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First semester back on campus a win for Illinois State University

Terri Goss Kinzy
Emily Bollinger
/
WGLT
Illinois State University President Terri Goss Kinzy.

The president of Illinois State University said the first semester back on campus following last year's pandemic shutdown showed students were resilient.

There were concerns about the level of student learning coming out of high schools with a year of online classes and about collegiate readiness. ISU President Terri Goss Kinzy said the worries may have been misplaced.

"Looking at midterm grades, in fact, they were performing better than in the fall of 2019," said Goss Kinzy.

Goss Kinzy said that is even though there are, in effect, two freshmen classes, since last year's freshmen did not attend in person.

"I think they were so highly motivated they exceeded a lot of our concerns. For example we know right now our spring enrollment is up more than 3% over last year. That is a really great marker of how they have adapted to life in campus," said Goss Kinzy.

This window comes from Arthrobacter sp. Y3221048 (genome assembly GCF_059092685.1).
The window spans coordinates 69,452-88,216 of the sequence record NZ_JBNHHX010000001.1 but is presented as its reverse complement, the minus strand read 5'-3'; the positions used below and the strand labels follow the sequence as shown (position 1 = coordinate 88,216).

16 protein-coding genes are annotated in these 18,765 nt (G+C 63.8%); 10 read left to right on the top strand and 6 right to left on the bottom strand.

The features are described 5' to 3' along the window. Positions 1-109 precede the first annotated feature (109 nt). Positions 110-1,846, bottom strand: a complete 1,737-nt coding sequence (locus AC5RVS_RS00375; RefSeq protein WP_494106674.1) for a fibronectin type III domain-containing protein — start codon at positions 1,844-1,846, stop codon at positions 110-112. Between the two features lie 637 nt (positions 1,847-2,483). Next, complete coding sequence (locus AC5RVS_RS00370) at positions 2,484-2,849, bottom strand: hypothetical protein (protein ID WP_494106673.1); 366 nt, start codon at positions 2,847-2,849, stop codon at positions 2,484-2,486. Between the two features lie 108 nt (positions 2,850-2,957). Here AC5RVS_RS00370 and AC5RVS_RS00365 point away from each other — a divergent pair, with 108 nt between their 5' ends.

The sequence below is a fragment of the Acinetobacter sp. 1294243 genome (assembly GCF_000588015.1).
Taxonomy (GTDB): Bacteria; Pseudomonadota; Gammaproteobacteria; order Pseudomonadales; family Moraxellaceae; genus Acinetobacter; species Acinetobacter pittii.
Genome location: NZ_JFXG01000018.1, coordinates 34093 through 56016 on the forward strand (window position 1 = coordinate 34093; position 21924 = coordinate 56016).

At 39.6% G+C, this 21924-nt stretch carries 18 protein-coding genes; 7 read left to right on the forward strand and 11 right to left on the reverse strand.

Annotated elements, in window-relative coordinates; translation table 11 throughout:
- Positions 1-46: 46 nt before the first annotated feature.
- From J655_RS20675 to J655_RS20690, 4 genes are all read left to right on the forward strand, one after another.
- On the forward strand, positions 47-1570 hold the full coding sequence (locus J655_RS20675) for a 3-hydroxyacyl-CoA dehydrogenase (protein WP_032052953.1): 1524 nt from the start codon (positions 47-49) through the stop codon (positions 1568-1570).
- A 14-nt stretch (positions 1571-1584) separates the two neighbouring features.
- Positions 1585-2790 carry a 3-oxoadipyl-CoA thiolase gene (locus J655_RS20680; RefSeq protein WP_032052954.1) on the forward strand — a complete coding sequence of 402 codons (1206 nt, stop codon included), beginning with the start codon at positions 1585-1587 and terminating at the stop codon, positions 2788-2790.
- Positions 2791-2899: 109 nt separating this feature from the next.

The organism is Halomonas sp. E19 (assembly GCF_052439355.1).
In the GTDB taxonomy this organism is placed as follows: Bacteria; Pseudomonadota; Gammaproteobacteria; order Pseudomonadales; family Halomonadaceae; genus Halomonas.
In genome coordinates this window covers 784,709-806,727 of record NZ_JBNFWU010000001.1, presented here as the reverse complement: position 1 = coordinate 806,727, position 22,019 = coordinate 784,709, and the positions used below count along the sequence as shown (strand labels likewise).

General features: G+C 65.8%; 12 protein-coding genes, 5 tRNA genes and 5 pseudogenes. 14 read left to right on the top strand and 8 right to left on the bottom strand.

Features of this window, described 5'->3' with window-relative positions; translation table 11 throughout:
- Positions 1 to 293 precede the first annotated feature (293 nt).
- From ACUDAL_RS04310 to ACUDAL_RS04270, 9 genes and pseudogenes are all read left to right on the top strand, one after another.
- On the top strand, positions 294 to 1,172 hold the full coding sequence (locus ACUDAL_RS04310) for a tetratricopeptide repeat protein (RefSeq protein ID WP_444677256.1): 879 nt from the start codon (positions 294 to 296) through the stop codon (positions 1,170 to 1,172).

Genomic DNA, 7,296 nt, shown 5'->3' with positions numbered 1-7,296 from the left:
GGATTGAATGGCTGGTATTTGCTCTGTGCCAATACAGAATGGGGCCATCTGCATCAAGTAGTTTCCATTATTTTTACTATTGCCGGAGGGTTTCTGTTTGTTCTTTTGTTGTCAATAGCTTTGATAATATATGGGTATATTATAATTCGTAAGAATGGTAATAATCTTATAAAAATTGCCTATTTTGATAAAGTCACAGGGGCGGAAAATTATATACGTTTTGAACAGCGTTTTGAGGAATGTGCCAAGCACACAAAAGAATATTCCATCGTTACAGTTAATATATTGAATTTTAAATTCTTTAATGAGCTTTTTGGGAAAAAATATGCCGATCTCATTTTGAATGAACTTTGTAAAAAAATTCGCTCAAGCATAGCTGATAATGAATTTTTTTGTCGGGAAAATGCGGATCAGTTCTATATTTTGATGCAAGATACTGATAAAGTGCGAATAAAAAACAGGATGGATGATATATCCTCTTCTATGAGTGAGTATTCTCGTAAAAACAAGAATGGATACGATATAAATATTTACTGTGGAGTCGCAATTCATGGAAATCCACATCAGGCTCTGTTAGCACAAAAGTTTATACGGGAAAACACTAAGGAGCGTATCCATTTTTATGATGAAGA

Another sign students are adapting well is a record number of signups for student groups and activities, she said.

There might be several reasons students are doing better than feared. There was additional federal financial aid to relieve pressure on students. Goss Kinzy mused that because of the concern about student outcomes faculty and staff have been more proactive in support of students who need it. And she said part of the credit may go to the students themselves.

"The students were maybe more resilient than we gave them credit for," said Goss Kinzy.

One challenge: The president regrets there is not more space in residence halls. That is limited because of COVID restrictions and has forced some first-year students who would normally be required to live on campus to find space elsewhere. Goss Kinzy said that, in turn, has pushed ISU staff to do more to reach out to freshmen to assess their transition to campus.

As the pandemic shows no sign of abating, many in people across society have stress, ISU students included, not just from the virus but from the uncertainty about what comes next. Goss Kinzy said the administration continues to manage through the pandemic and is so far meeting higher demand for mental health services.

"We did not see an expansive extension of wait times for mental health services. We planned for capacity and were able to meet it," she said.

Goss Kinzy said ISU is also trying hard to make sure students can continue to use their mental health providers at home if they have established relationships.

She said the best way to manage uncertainty is to communicate regularly with everyone on campus and to be consistent.

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